It was a major hit at the 1997 Winter Music Conference in Miami (the annual gathering of DJs and the general dance music industry), and it spent two weeks at the top of Billboard’s Dance Club Songs chart.
More than simply a number one hit, “Free” was, and continues to be, a rejection of doubt and a declaration of self: “You’ve got to live your life, so do what you want to do.”
These days, La India is mostly known for her massive salsa catalog, having worked with greats such as Eddie Palmieri, Tito Puente, Marc Anthony and Celia Cruz. But the diva has roots in house music, too. Born in Puerto Rico and raised in the Bronx, Linda Viera Caballero started singing Latin freestyle before deciding to change her creative direction.
During the time she was married to producer Louie Vega, she put a voice to some of his biggest records with his prolific Masters At Work project alongside Kenny Dope. Their sultry 1993 collaboration, “I Can’t Get No Sleep,” topped Billboard’s Dance Club Songs chart.
Even after their personal relationship ended, La India’s professional relationship with Vega produced some gems, including the sugar-coated fan favorite, “To Be in Love” (1997) a tune made memorable through India’s unfettered roar and Bronx accent.
Although she’s since moved on from house, her music can transport anyone to the mythical time of house music in the ‘90s.
“What makes a diva?” This question was posed to singer Barbara Tucker back in 1995 for an interview recently excavated from journalist Frank Broughton’s archives for RBMA Daily. Her answer: “A diva is someone who was here yesterday, who’s here today, and you can tell they’re gonna be here tomorrow.”
At the time, Tucker claimed she wasn’t one, but the next few decades would prove her wrong. She has collaborated with some of house music’s biggest names, including Erick Morillo, Blaze, Louie Vega and Masters at Work.
With the latter two, she helped create some of house music’s most transcendent vocal tracks, “I Get Lifted” (1994) and “Beautiful People” (1994), both of which hit number one on U.S. Hot Dance Club Songs.
Six more chart-topping singles followed, but those two truly stood the test of time, unexpectedly re-emerging more than 20 years later when Kanye West sampled “I Get Lifted (Underground Network Mix)” and Hardrive’s “Deep Inside” (which itself samples “Beautiful People”) on his 2016 single “Fade.”
Yes, the beat slaps all the way to Sunday, but it’s Tucker’s slowed-down “deep inside” vocal chant and gospel choir’s “I get lifted, YES! I get lifted, OH!” that takes us straight to church.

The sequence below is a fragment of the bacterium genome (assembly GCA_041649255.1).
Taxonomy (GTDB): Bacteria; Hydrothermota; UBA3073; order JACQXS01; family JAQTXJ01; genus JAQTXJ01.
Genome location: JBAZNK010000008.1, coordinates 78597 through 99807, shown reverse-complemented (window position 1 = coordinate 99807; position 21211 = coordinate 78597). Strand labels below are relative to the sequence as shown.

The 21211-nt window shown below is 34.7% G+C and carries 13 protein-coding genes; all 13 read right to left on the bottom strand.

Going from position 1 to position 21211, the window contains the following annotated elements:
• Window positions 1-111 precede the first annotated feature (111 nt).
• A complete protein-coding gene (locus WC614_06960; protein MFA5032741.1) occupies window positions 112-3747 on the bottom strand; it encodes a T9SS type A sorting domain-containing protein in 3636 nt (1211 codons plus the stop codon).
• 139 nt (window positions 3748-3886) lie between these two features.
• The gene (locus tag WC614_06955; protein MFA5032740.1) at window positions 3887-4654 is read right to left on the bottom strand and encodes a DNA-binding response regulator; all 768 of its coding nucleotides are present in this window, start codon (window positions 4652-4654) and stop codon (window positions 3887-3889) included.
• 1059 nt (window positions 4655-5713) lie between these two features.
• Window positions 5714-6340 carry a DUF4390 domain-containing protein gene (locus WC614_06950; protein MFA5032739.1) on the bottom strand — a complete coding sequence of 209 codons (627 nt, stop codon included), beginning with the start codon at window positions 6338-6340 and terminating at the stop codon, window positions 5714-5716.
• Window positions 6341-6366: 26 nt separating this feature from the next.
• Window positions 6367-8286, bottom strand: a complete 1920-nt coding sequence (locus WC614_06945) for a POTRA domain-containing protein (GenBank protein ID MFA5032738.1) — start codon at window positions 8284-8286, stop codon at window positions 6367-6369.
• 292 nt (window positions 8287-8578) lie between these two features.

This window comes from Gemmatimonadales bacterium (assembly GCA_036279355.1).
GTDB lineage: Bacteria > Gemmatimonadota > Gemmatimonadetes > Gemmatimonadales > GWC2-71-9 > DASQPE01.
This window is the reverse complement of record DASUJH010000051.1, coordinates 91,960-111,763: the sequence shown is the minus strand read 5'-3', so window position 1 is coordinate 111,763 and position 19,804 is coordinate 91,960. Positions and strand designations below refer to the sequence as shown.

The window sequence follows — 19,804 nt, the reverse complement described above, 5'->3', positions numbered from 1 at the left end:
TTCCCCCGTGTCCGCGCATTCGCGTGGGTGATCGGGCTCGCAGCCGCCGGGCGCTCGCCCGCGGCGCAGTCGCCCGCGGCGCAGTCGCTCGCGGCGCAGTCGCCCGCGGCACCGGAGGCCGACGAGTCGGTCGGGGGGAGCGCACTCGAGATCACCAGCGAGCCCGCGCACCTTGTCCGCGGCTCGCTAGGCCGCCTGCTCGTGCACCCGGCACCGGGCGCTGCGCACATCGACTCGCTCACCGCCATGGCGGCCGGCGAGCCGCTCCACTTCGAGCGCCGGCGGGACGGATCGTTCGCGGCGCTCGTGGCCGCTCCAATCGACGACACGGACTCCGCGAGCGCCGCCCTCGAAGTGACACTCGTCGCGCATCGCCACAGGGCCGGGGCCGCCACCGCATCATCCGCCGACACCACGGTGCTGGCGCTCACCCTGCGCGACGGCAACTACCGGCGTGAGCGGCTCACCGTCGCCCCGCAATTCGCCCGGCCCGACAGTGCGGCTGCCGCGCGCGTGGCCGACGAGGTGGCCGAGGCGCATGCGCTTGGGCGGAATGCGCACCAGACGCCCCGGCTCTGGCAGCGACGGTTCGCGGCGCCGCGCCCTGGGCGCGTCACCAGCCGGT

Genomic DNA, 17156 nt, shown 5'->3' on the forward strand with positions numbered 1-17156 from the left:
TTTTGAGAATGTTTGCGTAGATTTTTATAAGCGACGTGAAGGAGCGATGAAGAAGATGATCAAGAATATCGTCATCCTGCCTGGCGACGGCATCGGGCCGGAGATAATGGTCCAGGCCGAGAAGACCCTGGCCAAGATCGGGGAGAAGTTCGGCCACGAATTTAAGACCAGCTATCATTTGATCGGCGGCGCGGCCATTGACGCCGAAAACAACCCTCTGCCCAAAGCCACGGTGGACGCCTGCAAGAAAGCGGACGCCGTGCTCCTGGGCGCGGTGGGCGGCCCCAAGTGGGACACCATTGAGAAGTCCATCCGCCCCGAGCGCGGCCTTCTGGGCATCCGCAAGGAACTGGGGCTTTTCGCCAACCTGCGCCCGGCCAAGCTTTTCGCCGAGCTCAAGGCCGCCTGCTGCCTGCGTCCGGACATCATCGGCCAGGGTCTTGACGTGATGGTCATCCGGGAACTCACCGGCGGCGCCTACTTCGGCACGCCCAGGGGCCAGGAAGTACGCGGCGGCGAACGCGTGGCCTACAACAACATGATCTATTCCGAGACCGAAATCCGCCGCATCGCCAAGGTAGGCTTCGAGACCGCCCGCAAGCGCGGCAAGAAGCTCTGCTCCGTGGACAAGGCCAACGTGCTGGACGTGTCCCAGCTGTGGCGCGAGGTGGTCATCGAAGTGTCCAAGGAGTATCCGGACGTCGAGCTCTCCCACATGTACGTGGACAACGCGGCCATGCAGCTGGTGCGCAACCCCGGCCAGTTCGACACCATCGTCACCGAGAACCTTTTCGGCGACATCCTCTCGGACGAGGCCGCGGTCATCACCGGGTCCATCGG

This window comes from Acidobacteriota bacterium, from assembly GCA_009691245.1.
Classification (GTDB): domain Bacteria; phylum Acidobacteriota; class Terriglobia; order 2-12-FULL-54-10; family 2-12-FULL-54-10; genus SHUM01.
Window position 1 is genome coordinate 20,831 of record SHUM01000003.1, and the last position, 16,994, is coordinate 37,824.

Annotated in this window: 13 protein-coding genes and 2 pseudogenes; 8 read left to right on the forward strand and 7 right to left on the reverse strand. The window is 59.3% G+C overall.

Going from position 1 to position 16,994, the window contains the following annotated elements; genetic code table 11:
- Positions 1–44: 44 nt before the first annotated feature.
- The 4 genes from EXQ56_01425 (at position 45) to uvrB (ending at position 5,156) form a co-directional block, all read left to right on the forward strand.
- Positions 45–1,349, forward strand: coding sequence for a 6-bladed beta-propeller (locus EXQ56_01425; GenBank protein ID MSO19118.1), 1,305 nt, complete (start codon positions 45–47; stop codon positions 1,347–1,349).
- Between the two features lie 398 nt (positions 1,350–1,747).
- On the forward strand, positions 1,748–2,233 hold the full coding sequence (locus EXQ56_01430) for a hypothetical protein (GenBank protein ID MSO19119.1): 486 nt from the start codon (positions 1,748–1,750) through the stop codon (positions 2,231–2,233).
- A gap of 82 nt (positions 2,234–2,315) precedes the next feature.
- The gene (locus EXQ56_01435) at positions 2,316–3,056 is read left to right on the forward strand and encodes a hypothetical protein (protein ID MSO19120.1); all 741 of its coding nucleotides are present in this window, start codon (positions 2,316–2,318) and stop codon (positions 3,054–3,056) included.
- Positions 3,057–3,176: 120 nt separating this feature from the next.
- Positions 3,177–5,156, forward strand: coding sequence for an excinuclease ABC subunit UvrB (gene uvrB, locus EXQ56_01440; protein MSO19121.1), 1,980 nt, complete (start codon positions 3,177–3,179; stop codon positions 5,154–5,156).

“Heartbreaks and promises, I’ve had more than my share,” but the world still can’t get enough of Robin S.’s “Show Me Love” (not to be confused with Robyn’s track of the same name).
Between Top 40 radio, throwback club nights, and Forever 21 shopping sprees, it has been positively inescapable. Initially released in 1990, the song didn’t actually blow up until 1992 when Swedish producer StoneBridge delivered a remix, resulting in a rare case of a remix overshadowing its source material so much that it’s just universally accepted as The Version. It’s for good reason: remix emphasizes the gut-wrenching pain and passion of Robin’s wails, right down to her trademark plea: “Baby, if you want me, you’ve got to show me love.”
“Show Me Love” conquered Billboard’s Dance Club Songs chart in 1993 and even crossed over into the top ten of R&B/Hip-Hop Singles and Mainstream Top 40. Subsequent singles achieved modest success in comparison — although a slot on the Space Jam soundtrack is nothing to scoff at — but “Show Me Love” remains Robin’s biggest hit to date.
The song’s influence all these years later is clear: in 2015, The Guardian wrote about “why everything in the charts sounds like ‘Show Me Love,’” and it’s been sampled by major contemporary artists such as David Guetta, Kid Ink and Jason Derulo.
As artists like Dua Lipa continue to thrive on the radio and on the charts, it’s important to remember the generations before them who had to fight harder and longer for recognition than their male counterparts behind the studio consoles.
As Ina Wroldsen shows, it’s also important to remember that it’s a battle that’s not quite yet won. The power of these records is hard to deny thanks to the women who sing them. They deserve some recognition.